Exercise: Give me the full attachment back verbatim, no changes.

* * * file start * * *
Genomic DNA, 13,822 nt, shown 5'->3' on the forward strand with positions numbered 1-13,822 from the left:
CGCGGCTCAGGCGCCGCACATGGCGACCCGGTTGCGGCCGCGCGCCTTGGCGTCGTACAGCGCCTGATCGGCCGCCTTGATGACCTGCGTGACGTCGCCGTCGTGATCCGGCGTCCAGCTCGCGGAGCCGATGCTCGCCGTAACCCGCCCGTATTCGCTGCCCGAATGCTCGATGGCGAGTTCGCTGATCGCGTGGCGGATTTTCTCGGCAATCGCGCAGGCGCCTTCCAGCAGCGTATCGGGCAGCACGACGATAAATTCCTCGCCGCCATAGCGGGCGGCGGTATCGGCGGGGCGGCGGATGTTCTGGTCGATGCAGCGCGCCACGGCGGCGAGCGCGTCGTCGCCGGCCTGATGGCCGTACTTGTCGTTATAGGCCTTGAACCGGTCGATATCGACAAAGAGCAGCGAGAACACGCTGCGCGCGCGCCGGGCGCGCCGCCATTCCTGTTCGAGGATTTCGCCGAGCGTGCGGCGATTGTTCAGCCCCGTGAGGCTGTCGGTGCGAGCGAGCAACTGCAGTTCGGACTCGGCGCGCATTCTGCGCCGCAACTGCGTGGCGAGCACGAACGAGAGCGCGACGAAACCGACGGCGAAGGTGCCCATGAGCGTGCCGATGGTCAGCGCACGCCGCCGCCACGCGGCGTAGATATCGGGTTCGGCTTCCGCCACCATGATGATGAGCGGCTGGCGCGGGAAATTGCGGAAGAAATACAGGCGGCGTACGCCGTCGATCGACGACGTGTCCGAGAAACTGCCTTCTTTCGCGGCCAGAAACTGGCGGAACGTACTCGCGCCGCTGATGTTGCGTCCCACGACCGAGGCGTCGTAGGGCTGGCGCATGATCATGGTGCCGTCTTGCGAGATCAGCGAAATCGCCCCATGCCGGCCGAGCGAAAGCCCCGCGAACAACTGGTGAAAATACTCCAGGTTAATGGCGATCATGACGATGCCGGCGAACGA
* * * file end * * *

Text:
Genomic DNA, 13,822 nt, shown 5'->3' on the forward strand with positions numbered 1-13,822 from the left:
CGCGGCTCAGGCGCCGCACATGGCGACCCGGTTGCGGCCGCGCGCCTTGGCGTCGTACAGCGCCTGATCGGCCGCCTTGATGACCTGCGTGACGTCGCCGTCGTGATCCGGCGTCCAGCTCGCGGAGCCGATGCTCGCCGTAACCCGCCCGTATTCGCTGCCCGAATGCTCGATGGCGAGTTCGCTGATCGCGTGGCGGATTTTCTCGGCAATCGCGCAGGCGCCTTCCAGCAGCGTATCGGGCAGCACGACGATAAATTCCTCGCCGCCATAGCGGGCGGCGGTATCGGCGGGGCGGCGGATGTTCTGGTCGATGCAGCGCGCCACGGCGGCGAGCGCGTCGTCGCCGGCCTGATGGCCGTACTTGTCGTTATAGGCCTTGAACCGGTCGATATCGACAAAGAGCAGCGAGAACACGCTGCGCGCGCGCCGGGCGCGCCGCCATTCCTGTTCGAGGATTTCGCCGAGCGTGCGGCGATTGTTCAGCCCCGTGAGGCTGTCGGTGCGAGCGAGCAACTGCAGTTCGGACTCGGCGCGCATTCTGCGCCGCAACTGCGTGGCGAGCACGAACGAGAGCGCGACGAAACCGACGGCGAAGGTGCCCATGAGCGTGCCGATGGTCAGCGCACGCCGCCGCCACGCGGCGTAGATATCGGGTTCGGCTTCCGCCACCATGATGATGAGCGGCTGGCGCGGGAAATTGCGGAAGAAATACAGGCGGCGTACGCCGTCGATCGACGACGTGTCCGAGAAACTGCCTTCTTTCGCGGCCAGAAACTGGCGGAACGTACTCGCGCCGCTGATGTTGCGTCCCACGACCGAGGCGTCGTAGGGCTGGCGCATGATCATGGTGCCGTCTTGCGAGATCAGCGAAATCGCCCCATGCCGGCCGAGCGAAAGCCCCGCGAACAACTGGTGAAAATACTCCAGGTTAATGGCGATCATGACGATGCCGGCGAACGA